More Mystery Lace

This stuff is slow going – especially with having to rip back several inches when I dropped some of the live stitches and they instantly raveled back.

I’m quite pleased with the way this is working out. I’m 5/6 of the way through the first Full Repeat, and there will be 4 Full Repeats by the time I’m finally finished; it’s going to take a lot more of the “soldiering bravely on” mentality to get through this.

For scale, it’s 27″ edge to edge and 17″ top to bottom at this point.

0 thoughts on “More Mystery Lace

  1. As always, “Wow!” Looks beautiful!! Keep soldiering on, keep soldiering on. Your Illinois cheering section is pulling for you 🙂

  2. I’m finding lace less daunting than I had somehow imagined it; it makes such an amazing fabric out of such a light and little amount of string!

  3. That pattern is so beautiful!
    It looks like an old stained glass window with celtic knotwork borkers on each side, but so much more delicate!
    Have you been dreaming about pink lace lately?

  4. Very nicely done. *sigh* Must not start another project. Must not start another project. Must not start another project……

  5. That is so impressive, beautiful, I love it!

    I’ve just finished my first knitted piece, Branching Out. I hope some day to be able make lace as beautiful and complicated as that.

  6. Branching Out was my first lace project too!

    I’m actually doing a second Branching Out scarf; I did the first one in an alpaca sportweight yarn, and I’m doing the second in water-reeled tussah silk.

  7. I just wanted to say that I spent all this morning reading every single link on your wormspit page. ALSO: you are a highly skilled and exacting craftsman! I am in love!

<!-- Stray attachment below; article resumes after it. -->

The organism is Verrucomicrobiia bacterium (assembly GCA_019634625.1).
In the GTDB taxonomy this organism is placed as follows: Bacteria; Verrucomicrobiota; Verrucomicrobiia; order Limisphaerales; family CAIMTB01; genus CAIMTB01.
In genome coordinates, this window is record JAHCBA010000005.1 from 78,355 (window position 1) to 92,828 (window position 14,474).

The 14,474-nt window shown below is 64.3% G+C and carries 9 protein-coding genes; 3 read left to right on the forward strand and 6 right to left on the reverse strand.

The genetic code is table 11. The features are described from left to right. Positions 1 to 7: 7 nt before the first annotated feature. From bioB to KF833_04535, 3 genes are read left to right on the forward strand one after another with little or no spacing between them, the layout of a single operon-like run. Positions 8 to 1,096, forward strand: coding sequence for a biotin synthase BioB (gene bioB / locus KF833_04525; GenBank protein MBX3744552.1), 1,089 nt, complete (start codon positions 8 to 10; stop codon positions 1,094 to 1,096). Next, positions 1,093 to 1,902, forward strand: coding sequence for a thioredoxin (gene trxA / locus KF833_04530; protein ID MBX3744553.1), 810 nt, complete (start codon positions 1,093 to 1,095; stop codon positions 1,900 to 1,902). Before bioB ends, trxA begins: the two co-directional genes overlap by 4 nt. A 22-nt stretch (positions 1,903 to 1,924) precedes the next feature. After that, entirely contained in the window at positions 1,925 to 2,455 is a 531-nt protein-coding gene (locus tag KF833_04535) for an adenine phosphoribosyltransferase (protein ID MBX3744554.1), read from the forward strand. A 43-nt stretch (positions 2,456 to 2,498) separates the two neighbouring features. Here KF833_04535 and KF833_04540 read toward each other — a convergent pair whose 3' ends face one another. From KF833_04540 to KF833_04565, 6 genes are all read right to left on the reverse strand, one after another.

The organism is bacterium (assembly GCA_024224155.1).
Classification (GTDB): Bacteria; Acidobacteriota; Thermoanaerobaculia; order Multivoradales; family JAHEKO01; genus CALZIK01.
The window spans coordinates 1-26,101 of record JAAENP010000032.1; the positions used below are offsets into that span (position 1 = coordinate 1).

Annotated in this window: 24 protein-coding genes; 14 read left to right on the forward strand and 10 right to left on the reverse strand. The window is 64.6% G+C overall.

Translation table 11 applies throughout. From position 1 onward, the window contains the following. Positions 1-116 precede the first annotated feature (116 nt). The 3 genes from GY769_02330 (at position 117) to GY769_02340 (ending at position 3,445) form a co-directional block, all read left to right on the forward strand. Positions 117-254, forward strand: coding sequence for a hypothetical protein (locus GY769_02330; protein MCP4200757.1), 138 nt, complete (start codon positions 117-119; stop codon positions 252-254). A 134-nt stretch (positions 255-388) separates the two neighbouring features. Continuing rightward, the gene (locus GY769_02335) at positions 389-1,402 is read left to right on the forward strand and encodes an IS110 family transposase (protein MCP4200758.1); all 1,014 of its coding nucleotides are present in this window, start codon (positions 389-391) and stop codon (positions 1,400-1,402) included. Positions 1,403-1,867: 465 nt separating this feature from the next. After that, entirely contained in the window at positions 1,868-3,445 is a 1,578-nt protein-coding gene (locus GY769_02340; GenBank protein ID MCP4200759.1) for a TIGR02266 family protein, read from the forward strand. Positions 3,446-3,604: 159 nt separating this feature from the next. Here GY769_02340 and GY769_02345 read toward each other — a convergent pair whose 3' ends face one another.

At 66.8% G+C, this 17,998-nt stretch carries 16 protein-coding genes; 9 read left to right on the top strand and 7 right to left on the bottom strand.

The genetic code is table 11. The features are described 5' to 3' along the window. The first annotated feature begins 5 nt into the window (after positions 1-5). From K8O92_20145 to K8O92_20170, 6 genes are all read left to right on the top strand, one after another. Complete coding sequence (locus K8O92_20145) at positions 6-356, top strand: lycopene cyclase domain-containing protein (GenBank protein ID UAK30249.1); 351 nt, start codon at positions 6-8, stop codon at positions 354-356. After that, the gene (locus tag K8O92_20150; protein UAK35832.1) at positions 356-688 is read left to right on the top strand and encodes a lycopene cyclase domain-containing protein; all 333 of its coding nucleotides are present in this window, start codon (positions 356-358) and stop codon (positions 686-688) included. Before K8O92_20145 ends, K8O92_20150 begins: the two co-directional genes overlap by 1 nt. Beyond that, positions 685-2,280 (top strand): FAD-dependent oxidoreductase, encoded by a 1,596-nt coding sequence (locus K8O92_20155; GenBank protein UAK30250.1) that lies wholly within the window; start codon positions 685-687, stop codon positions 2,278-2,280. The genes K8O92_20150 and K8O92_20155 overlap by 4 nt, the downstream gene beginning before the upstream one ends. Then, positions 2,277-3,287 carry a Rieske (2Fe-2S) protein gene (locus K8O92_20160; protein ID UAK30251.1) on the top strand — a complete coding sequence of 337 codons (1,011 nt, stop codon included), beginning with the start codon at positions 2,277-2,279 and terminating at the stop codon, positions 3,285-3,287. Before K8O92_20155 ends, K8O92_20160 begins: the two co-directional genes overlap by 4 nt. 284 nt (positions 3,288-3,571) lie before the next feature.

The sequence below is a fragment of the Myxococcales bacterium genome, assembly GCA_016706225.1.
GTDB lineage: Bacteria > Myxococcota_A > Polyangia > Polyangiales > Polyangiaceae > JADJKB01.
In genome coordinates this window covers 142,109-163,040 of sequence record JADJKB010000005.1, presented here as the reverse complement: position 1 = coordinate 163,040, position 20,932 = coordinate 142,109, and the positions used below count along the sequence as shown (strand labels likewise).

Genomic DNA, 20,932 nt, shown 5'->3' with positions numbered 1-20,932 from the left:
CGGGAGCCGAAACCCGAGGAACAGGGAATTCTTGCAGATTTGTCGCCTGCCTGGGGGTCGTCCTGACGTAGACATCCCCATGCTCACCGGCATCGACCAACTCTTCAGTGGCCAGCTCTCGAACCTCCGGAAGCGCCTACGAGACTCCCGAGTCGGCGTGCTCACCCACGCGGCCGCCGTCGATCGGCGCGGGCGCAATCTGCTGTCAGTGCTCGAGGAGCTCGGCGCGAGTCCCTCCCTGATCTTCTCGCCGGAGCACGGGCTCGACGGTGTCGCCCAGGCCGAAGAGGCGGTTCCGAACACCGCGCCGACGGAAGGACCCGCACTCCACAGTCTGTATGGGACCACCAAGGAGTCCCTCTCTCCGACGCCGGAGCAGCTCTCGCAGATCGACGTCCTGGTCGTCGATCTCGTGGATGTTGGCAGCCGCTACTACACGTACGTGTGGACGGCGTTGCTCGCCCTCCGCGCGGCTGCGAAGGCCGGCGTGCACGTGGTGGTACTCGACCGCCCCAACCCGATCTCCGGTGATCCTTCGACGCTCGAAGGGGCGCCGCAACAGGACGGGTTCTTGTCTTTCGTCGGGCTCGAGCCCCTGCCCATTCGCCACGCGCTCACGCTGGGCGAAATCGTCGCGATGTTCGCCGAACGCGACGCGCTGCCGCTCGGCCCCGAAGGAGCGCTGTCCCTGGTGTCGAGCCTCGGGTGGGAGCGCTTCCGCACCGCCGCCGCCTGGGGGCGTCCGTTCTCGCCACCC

-h

  8. I forgot to mention – the lattice pattern running up the sides of the stole is VERY much like Branching Out. It’s rearranged just a little so that the “leaves” part becomes the center of the twisting bars, but the pattern is very much like it. This has been a good second project; it’s showing me how to do new things, without a LOT of new material.

  9. Oooh, you must’ve had to use tiny needles for the silk one.

    I’m glad you understood that I meant it was my first knitted *lace* piece, since I left a word out of that sentence. lol I like the shawls that use yarn overs to make pictures like, The Peace Shawl.

  10. The silk is on US1’s. Something a little bigger (thread-wise) would have been a wiser choice; it’s pretty tedious for a second project.

  11. Thanks!

    I enjoyed looking through your gallery, as well. It’s so nice to see someone in the modern world who understands that art still needs good craftsmanship.

  12. Wonderful work as always – I just learned how to purl yesterday – maybe one day I can be as ambitious to try lace knitting – great job!

  13. All Lace is a Mystery to Me

    This is just so lovely Michael. I wish lace were more in fashion…not that I’d know how to wear it, but it’s just so beautiful to look at. 8-]

  14. very very nice 🙂 i should finish the pattern i’m doing in thick linen. someday 🙂